Transform,Girl, my generative poem, was a fun and unique writing experience! Check it out, and then read my reflections below!!
My generative poem was largely about the idea of naming and the way that names we use to identify people change during different phases of our lives. Specifically, my poem focuses on “nice” names and “mean” names. The names I chose were all names I have been called throughout my life, both good and bad. In some cases, not all the “mean” names are really mean, but in the context of the poem, and in the context they were used, they were intended to hurt. For example, names like “nerd, geek, and lesbian,” are all in the mean names section, even though there is no real problem self-identifying as though names. I wanted my poem to show the impact that naming can have on people throughout their lifetimes, so I chose names that were related to childhood as well as adulthood, like “Sweet pea” and “Lover,” respectively. Some of the names are more like titles, but they still function as an identifier. I picked verbs that would create a sense of tension between the two names, so that the above (nice) names would be split by either a happy or sad verb. The effect was interesting. The nice names would be split by a sad verb and the transformation would be completed by the mean name. For example, “Dearest becomes choke it back you PSYCHO.,” shows the transformation from “Dearest” to “Psycho.” The verb that splits the nouns is forceful and aggressive. The lines that break the transformative sentences often come out sounding hopeful, for example “My Love escape”,and when sandwiched between two transformative sentences the effect is jarring. Alternatively, when a mean name is next to a nice verb, like “LOSER rejoice,” the effect is more harsh. I like the way it came out, alternating between pain and happiness constantly. I wrote the mean names in all caps to make it feel as though someone was yelling while you were reading, and I like the way it separates the mean words from the rest of the poem and makes them jump out from the page. The indented lines show hope and longing, and are combined with varying adjectives that either sound happy or sad. These breaks are intended to show that no matter how much others may try to break you down, there will still be some shred of hope, even if it is convoluted (by odd adjectives.) I also picked very bright, obnoxious colors to make the poem hard to ignore.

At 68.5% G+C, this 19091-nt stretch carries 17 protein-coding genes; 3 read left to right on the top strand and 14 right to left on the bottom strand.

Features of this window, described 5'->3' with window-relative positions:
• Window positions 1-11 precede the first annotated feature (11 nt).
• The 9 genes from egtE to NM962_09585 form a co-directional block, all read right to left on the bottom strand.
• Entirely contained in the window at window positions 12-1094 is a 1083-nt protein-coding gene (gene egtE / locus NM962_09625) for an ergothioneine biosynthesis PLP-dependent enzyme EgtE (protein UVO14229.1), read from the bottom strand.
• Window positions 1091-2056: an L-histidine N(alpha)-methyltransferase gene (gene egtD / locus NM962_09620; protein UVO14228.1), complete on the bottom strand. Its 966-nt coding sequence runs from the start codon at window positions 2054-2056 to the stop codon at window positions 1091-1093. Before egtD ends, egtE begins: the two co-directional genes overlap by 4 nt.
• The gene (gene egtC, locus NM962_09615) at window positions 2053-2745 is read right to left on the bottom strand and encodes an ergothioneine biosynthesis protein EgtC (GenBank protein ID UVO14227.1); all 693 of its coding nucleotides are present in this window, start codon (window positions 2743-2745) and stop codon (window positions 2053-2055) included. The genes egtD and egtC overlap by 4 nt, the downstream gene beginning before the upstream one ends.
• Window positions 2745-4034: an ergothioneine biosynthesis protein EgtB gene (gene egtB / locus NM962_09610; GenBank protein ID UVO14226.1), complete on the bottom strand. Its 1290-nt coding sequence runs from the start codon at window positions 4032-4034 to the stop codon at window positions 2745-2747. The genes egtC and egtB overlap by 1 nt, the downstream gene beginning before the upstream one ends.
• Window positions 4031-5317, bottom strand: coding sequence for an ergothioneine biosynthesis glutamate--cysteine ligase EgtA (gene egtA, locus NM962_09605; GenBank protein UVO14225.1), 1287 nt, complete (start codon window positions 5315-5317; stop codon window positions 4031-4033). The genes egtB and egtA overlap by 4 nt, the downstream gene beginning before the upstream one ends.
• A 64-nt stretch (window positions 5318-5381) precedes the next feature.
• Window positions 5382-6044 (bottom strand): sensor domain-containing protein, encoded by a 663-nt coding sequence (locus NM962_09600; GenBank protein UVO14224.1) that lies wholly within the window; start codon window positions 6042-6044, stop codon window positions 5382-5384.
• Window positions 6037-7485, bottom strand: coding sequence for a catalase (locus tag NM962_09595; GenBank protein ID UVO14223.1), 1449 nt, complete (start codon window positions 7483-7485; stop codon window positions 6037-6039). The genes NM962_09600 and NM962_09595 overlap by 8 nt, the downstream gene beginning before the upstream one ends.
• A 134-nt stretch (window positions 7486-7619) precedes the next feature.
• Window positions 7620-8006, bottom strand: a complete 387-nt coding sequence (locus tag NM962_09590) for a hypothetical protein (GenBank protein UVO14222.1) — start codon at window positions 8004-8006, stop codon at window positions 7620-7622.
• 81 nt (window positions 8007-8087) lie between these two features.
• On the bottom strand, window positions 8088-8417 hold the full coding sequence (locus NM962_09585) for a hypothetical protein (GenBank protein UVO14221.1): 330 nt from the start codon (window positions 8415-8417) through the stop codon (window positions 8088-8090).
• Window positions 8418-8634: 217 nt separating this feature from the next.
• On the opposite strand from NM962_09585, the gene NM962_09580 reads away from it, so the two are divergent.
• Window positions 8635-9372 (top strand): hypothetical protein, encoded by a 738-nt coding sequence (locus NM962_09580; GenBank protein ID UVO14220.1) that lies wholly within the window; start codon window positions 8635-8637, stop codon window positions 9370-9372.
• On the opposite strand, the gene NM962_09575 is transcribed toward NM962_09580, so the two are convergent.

I really enjoyed crafting a poem this way. I think it made me have to think of things from new perspectives, because the poem would always generate differently and be seen by different people at different times with different experiences and perspectives. Because of the nature of the generative poem, I had to write it so that it would be accessible to everyone and make sense (for the most part) no matter how it generated. I also had to pay attention to the way the code looked and the structure of how it was written, for example, all of the above words are nice names, all the below words are mean names, etc. I knew some people would be looking at the code to see how it was structured, so I needed to keep it uniform for appropriate poem-telling and meaningful structure. Overall I loved having to think about poetry in a completely new way. I think it will make my future poetry more nuanced because I will be paying attention to more details!